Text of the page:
How do you use water?

We usually think of things like drinking, brushing our teeth, taking showers, watering our lawn and playing in it on hot summer days.

How about in our clothes?

Of course, it takes water to wash our laundry, but did you know it takes about 400 gallons of water to make a plain t-shirt?

What about that glass of milk you drank (or dunked your cookies in)?

It took 53 gallons of water to make just one glass – that’s about 1,000 gallons of water for one gallon of milk! When it comes to calculating the water “footprint”, the total is calculated by combining the actual water in the product with all the water used to make the beverage (and imagine how much water cows drink!). This includes every action associated with the cultivation, collection and delivery of that item.

For more information on water footprints, visit the Water Footprint Network.

The World’s Water

Water seems to be everywhere, right? We swim in oceans, fish in lakes, and play in rivers. But how much of that water can we actually use? A lot less that you might imagine! Out of all the earth’s water, only 2.5 percent of that is freshwater. Get this – 68.6% of all freshwater is unusable because it’s frozen (glaciers and ice caps)! That really does limit this precious resource. Check out the graphic below!

The future of water is in your hands, so make sure to make water conservation part of your daily routine.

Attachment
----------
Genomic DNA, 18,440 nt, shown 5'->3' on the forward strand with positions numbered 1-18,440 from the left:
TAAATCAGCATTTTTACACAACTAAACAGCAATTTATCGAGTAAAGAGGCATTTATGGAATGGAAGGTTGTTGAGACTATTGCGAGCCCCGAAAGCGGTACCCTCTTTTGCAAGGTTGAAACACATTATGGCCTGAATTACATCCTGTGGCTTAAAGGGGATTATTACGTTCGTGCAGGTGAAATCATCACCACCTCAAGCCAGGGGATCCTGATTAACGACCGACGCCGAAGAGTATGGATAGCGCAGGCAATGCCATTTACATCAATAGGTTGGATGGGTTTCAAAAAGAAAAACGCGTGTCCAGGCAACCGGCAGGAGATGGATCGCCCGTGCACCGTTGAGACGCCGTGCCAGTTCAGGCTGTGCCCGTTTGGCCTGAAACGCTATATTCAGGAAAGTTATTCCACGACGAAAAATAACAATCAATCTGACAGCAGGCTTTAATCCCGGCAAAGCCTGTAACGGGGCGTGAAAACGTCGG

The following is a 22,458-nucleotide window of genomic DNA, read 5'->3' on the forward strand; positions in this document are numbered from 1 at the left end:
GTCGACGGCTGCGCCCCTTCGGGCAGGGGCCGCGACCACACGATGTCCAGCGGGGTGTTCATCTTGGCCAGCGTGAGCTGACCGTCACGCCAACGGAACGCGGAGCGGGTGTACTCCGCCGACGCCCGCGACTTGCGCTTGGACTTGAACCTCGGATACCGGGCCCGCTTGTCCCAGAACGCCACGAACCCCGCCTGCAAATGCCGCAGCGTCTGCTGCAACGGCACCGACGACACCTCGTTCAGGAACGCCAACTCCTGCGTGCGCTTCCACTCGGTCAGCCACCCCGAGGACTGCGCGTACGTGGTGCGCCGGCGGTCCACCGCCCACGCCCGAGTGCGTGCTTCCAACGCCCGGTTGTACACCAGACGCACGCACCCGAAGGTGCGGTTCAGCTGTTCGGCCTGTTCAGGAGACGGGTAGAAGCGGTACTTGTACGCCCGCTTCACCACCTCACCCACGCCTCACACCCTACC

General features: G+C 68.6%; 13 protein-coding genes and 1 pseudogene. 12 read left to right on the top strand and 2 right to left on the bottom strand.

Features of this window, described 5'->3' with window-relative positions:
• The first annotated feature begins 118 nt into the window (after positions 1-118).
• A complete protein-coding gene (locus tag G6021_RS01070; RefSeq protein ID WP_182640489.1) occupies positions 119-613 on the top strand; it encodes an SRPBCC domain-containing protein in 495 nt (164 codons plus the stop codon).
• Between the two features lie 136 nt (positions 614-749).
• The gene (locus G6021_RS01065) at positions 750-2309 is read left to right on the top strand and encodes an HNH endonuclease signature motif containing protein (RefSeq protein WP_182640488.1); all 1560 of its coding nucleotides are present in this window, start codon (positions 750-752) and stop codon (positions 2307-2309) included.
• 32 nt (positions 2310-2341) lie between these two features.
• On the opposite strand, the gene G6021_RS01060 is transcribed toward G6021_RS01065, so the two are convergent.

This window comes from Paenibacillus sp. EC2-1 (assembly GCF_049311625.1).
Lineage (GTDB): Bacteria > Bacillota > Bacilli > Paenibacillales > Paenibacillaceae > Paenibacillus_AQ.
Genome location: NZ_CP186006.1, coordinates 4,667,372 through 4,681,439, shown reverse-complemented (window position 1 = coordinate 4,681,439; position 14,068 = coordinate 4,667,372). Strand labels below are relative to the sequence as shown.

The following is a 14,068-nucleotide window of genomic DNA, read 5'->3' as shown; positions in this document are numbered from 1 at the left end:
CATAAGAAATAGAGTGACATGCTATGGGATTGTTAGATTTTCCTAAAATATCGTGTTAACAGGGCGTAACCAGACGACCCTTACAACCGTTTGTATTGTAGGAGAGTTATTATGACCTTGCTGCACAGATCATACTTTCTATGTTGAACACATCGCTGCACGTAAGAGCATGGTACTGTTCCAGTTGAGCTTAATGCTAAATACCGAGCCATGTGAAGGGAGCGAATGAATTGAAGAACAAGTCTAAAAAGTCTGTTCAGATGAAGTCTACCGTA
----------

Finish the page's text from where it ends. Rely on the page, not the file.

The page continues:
The Water Cycle

The basic water cycle consists of precipitation, infiltration, evaporation, and condensation. Our community partner, USGS, has developed an interactive water cycle for beginner, intermediate, and advanced levels.

When rain falls to the ground, the water keeps moving! Some of it flows along the surface in streams or lakes; some of it is used by plants; some evaporates and returns to the atmosphere; and some sinks into the ground. Groundwater is simply water found underground in the cracks and spaces in soil, sand, and rocks.

What happens when you pour a glass of water into a pile of sand? The water doesn’t just stay on top; it moves down into the spaces between the particles of sand. Similarly, when it rains, the water sinks into the ground, and makes its way into an underground space called an aquifer. Depending upon where the rain falls, it could take hundreds of years for the rain to reach the aquifer.


Graphic courtesy of Texas Agrilife.

There are nine major and 21 minor aquifers in Texas. Montgomery County utilizes water from the Gulf Coast Aquifer System.

Within the Gulf Coast Aquifer System, Montgomery County has historically relied on three aquifers within the Gulf Coast Aquifer System: Chicot, Evangeline and the Jasper. These sources have been a great source of inexpensive, high-quality water. However, recent severe drought, combined with our county’s economic growth, has left our aquifers in less-than-desirable situation.

In addition to water conservation, the Lone Star GCD also encourages the exploration of Alternative Water Sources. This includes water reuse and utilization of the largely untapped Catahoula Aquifer when possible.

Games and Educational Resources


Water conservation and awareness will become a lifestyle when today's children learn about the importance of protecting this precious resource and they in turn incorporate water saving practices into their adult lives.

For this reason, a considerable amount of educational material and games has been developed to teach kids while they have fun. Below are some of our favorites!

Water Conservation Videos